Venters cringes at the corporate gobbledygook that could be used to describe Fortnum’s “network” of suppliers, but adds that the quality of its relationships with bakers, butchers and chocolatiers is what makes the shop known as the place for products.
He is also fully aware of the wider benefits of supporting craftsmanship – not only does Fortnum’s take on an extra 300 shop floor staff during Christmas to ensure impeccable standards at all times, but its suppliers also take on hundreds more workers to cater for the frantic festive season.
“There’s been a lot of emphasis on local produce, but what is local, local to what?” he says. “It’s much better that the product is authentic, artisan and has craftsmanship. Our producers come from all over and they are of the finest quality.”
Suddenly, his soft Fife burr is interrupted by a loud cackling and whooping next door. Has Fortnum’s, the safehouse of quiet British sophistication, become overrun by hoi polloi? Venters smiles and explains that many of the boardrooms, all painted in the store’s famous jade and gold theme, are now available for hire for private parties and dining rooms.
Fortnum's now has four shops including its emporium on Piccadilly, and outposts in Heathrow Terminal 5, St Pancras International and Dubai Photo: Alisdair Macdonald/Rex Features
This is just one example of the gradual expansion of the Fortnum’s brand. Earlier this year it sponsored Port Eliot, the first time in its history the store has backed a festival. It now runs the ice skating at Somerset House, started a pop-up restaurant at 45 Jermyn Street and recently opened small boutique versions of the Piccadilly emporium in Kings Cross International station and Heathrow Terminal 5, as well as another in Dubai to cater to the tastes of expats and affluent locals.
The St Pancras branch recorded a 50pc rise in sales last year and Venters admits the store might be too successful as it had to cancel its “click and collect” service during the festive period as it was running out of room to store the sheer number of hamper orders.
Venters says there are no plans for further store openings next year, but he wouldn’t rule out further “food and drink opportunities”.
As an avid Tweeter, he is all too aware of the potential of online. The store’s recently revamped website is now a huge driver of the group’s sales with orders taken from over 150 countries and deliveries of hampers to Australia being offered within six days. Fortnum’s recent accounts show that online sales rose by almost a fifth in the year to July, lifting total sales by 19pc to £88m while pre-tax profits increased by a third to £5m.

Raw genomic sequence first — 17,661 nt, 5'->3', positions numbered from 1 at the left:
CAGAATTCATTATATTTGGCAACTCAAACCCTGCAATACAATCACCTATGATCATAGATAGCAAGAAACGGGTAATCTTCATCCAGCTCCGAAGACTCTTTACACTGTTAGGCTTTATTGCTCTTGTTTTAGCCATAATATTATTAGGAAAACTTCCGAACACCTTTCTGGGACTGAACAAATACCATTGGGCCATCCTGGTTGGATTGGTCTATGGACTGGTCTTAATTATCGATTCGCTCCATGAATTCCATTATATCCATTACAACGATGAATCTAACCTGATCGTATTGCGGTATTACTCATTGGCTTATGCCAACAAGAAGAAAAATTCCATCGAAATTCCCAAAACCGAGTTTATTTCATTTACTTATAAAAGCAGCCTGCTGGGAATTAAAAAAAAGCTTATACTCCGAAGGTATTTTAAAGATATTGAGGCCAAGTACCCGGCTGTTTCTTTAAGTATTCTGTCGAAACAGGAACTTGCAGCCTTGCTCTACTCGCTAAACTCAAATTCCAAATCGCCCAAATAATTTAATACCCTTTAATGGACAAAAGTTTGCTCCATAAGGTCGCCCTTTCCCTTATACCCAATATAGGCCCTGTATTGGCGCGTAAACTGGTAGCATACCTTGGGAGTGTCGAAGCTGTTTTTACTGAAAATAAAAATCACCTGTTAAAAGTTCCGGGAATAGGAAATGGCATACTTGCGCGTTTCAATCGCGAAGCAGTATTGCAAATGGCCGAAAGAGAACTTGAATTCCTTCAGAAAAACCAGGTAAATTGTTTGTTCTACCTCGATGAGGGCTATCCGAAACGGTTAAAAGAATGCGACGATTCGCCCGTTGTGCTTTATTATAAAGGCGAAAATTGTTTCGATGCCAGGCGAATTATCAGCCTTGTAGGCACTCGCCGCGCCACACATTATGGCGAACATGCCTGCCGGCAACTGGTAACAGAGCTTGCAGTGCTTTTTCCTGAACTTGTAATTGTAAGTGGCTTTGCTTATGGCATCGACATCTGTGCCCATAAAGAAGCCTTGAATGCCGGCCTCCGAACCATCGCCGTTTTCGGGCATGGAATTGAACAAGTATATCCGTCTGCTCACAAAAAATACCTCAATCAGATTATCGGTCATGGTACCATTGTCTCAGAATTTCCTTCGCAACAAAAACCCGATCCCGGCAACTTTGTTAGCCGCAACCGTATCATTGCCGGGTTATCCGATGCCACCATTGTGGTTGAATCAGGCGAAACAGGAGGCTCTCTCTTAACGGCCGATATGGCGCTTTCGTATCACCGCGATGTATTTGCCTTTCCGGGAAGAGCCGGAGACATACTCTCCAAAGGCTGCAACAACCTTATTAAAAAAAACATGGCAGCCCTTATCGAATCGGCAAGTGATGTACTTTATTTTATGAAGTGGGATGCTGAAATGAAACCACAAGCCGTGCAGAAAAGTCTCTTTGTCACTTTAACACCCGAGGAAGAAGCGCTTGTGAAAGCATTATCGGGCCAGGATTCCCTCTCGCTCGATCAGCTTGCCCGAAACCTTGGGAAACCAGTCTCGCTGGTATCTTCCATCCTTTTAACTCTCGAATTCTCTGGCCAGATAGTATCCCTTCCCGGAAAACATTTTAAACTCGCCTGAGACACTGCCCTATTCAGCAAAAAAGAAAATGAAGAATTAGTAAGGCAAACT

Despite this, he is entirely committed to what he calls the “sense of pleasure” consumers can have from visiting a store that prides itself on service and quality products.
But he warns that this is being risked by “archaic” Sunday trading laws.
“Peoples’ lives have definitely changed and we have a willing work force who would like to work for longer hours. Apart from during the Christmas season, when people like to get their shopping out of the way and visit earlier in the day, we would want to be open much later."
Mr Venters reveals that he has already written to Boris Johnson, Mayor of London, to urge for London to accelerate the trialling of later Sunday shopping hours. However, Johnson wrote back to say that, unfortunately, legislation still needed to be passed even for a trial.
Last month Prime Minister David Cameron was forced to pull a vote on relaxing the Sunday trading laws in face of opposition from the SNP and a small band of Tory rebels. Despite being a Scot, Mr Venters holds little loyalty to Nicola Sturgeon’s party on this matter, particularly as he points out that in Scotland there are no rules about Sunday trading.
“We live in an increasingly multicultural society and much like how if you are Jewish, you would respect Saturday as a day of rest, but shops are open on a Saturday, it’s about giving people flexibility.”
“We’re not giving up, this has to change," Venters says. “Particularly because next year Boxing Day will fall on a Sunday, meaning one of the busiest days for most retailers will also be one of the shortest.”
With that, he takes a final sip of his Countess Grey tea, and heads off to check the hourly sales reports.